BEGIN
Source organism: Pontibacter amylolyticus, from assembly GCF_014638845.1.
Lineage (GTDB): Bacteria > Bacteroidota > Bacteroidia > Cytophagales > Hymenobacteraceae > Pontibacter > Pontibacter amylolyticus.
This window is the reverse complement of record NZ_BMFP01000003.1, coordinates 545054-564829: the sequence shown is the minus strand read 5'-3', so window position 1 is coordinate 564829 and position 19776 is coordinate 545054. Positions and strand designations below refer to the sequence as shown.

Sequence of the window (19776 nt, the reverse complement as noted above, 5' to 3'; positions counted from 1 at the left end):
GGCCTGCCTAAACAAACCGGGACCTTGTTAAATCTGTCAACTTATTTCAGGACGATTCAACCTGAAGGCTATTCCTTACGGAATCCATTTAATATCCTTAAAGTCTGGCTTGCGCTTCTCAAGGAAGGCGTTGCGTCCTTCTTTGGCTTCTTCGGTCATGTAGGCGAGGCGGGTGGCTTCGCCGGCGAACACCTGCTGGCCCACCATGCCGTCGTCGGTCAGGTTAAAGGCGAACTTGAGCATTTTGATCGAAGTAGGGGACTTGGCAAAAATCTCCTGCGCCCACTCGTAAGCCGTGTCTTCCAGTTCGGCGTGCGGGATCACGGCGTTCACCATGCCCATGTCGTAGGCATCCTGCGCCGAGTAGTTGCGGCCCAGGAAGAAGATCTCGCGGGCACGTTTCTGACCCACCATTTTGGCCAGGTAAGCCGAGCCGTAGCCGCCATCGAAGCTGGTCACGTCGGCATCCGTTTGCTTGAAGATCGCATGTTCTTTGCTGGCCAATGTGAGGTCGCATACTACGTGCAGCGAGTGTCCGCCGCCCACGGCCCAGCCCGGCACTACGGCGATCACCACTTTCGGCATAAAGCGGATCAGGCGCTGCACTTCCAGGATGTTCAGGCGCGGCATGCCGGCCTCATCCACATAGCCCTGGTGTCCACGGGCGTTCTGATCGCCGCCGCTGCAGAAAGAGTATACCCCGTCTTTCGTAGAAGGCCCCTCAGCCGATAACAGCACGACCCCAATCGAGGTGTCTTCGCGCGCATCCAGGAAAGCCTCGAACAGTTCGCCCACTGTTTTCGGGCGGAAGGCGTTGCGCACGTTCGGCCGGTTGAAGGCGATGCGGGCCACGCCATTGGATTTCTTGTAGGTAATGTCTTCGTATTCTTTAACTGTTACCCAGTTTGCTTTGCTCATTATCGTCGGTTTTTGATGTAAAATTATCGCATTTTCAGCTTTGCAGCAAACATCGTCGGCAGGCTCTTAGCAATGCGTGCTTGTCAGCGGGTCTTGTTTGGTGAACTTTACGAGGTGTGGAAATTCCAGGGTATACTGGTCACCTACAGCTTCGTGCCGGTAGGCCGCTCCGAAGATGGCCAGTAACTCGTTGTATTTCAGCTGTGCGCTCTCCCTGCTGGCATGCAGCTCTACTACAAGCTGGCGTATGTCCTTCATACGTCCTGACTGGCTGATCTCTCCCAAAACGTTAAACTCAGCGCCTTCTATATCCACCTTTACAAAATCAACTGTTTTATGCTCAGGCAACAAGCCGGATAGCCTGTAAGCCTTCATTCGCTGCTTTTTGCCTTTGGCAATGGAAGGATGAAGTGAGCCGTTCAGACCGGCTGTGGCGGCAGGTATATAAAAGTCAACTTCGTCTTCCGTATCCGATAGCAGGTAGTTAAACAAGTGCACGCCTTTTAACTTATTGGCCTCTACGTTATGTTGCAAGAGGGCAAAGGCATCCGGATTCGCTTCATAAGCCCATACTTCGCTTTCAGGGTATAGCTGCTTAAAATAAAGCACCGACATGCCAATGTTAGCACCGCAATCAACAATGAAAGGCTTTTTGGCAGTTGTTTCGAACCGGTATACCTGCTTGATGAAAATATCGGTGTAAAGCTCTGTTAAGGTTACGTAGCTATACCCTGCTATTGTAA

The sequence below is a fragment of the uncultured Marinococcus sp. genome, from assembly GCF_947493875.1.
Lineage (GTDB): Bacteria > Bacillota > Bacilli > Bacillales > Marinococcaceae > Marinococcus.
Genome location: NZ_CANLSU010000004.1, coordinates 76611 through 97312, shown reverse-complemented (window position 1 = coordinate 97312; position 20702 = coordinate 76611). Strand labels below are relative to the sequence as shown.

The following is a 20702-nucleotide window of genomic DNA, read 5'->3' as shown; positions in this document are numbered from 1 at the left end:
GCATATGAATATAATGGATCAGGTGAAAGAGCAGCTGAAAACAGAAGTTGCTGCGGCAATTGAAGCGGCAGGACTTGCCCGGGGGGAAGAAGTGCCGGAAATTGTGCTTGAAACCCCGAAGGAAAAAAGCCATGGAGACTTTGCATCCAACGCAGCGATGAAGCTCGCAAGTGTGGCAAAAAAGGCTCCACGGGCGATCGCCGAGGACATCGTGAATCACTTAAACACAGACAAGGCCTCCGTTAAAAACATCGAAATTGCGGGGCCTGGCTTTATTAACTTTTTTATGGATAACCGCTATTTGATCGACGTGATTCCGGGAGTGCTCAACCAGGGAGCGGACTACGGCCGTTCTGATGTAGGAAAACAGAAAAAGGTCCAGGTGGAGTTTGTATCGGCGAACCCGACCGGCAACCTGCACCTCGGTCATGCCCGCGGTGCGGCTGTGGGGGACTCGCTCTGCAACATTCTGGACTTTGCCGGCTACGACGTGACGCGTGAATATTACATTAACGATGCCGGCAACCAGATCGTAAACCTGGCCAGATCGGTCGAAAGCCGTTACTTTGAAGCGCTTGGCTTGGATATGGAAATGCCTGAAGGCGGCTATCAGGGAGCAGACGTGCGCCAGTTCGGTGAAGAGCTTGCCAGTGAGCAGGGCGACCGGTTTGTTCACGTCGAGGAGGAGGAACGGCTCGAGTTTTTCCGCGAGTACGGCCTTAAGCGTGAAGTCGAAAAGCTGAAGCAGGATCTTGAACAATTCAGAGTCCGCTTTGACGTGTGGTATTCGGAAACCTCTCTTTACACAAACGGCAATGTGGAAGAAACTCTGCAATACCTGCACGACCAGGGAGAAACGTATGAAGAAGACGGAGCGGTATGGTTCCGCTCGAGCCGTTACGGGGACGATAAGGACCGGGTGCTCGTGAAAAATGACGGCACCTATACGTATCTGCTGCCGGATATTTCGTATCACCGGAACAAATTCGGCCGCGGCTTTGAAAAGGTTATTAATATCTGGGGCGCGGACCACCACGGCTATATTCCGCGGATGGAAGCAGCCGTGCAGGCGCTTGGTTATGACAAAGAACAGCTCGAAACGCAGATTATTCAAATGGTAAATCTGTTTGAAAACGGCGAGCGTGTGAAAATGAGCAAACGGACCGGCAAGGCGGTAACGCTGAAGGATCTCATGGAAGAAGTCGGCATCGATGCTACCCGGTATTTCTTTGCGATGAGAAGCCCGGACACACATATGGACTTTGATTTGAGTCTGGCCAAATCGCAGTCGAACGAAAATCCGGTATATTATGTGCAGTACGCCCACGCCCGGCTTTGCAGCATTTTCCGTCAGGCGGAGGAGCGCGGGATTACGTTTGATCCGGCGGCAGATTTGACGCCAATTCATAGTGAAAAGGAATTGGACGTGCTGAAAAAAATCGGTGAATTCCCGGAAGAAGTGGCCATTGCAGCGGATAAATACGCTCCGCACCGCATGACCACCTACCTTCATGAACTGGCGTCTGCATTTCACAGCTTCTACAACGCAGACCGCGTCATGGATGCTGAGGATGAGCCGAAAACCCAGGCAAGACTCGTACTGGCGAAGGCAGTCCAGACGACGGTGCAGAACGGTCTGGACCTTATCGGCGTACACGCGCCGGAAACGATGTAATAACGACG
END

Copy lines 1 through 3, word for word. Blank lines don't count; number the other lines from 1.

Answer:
Source organism: Pontibacter amylolyticus, from assembly GCF_014638845.1.
Lineage (GTDB): Bacteria > Bacteroidota > Bacteroidia > Cytophagales > Hymenobacteraceae > Pontibacter > Pontibacter amylolyticus.
This window is the reverse complement of record NZ_BMFP01000003.1, coordinates 545054-564829: the sequence shown is the minus strand read 5'-3', so window position 1 is coordinate 564829 and position 19776 is coordinate 545054. Positions and strand designations below refer to the sequence as shown.